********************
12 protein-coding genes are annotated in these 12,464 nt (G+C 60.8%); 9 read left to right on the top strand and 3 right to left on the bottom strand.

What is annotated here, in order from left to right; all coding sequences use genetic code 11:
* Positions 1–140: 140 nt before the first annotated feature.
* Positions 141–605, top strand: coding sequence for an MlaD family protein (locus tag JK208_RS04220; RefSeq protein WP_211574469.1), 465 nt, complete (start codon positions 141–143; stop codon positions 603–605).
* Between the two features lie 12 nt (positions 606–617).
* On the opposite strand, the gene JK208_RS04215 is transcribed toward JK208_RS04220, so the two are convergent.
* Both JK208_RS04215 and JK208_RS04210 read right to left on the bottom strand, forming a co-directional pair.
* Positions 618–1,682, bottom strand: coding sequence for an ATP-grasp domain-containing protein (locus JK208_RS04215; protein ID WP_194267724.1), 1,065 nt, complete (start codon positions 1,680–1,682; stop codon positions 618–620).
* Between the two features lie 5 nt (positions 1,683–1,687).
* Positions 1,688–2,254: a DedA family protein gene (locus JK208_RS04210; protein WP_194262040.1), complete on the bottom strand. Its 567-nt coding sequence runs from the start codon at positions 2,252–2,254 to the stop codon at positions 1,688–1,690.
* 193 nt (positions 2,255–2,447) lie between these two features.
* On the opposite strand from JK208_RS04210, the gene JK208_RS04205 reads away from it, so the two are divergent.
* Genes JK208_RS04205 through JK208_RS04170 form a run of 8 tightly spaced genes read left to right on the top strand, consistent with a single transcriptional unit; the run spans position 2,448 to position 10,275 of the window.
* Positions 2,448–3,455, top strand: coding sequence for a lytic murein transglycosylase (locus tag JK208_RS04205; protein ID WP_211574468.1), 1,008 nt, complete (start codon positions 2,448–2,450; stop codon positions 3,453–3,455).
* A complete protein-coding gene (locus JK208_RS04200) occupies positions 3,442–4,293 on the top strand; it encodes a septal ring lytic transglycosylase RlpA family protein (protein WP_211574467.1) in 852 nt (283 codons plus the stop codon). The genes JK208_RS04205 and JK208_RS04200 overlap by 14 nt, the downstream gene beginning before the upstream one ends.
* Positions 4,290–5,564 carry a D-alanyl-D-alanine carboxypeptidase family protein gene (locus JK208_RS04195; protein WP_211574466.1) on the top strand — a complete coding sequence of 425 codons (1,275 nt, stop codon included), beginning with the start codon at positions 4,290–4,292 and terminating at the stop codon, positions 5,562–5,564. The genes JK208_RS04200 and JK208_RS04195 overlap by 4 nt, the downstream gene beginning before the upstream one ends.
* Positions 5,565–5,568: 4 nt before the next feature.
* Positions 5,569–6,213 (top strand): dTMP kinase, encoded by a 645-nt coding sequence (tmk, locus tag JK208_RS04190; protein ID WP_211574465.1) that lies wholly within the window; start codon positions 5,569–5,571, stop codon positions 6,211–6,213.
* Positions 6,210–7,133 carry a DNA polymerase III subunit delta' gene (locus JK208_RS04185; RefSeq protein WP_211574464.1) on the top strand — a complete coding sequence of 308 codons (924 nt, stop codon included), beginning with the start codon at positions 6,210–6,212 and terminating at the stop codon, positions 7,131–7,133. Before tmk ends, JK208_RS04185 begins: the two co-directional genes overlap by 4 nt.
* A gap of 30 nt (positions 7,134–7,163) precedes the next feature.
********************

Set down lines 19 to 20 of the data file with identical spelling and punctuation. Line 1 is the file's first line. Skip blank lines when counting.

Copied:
* Positions 6,210–7,133 carry a DNA polymerase III subunit delta' gene (locus JK208_RS04185; RefSeq protein WP_211574464.1) on the top strand — a complete coding sequence of 308 codons (924 nt, stop codon included), beginning with the start codon at positions 6,210–6,212 and terminating at the stop codon, positions 7,131–7,133. Before tmk ends, JK208_RS04185 begins: the two co-directional genes overlap by 4 nt.
* A gap of 30 nt (positions 7,134–7,163) precedes the next feature.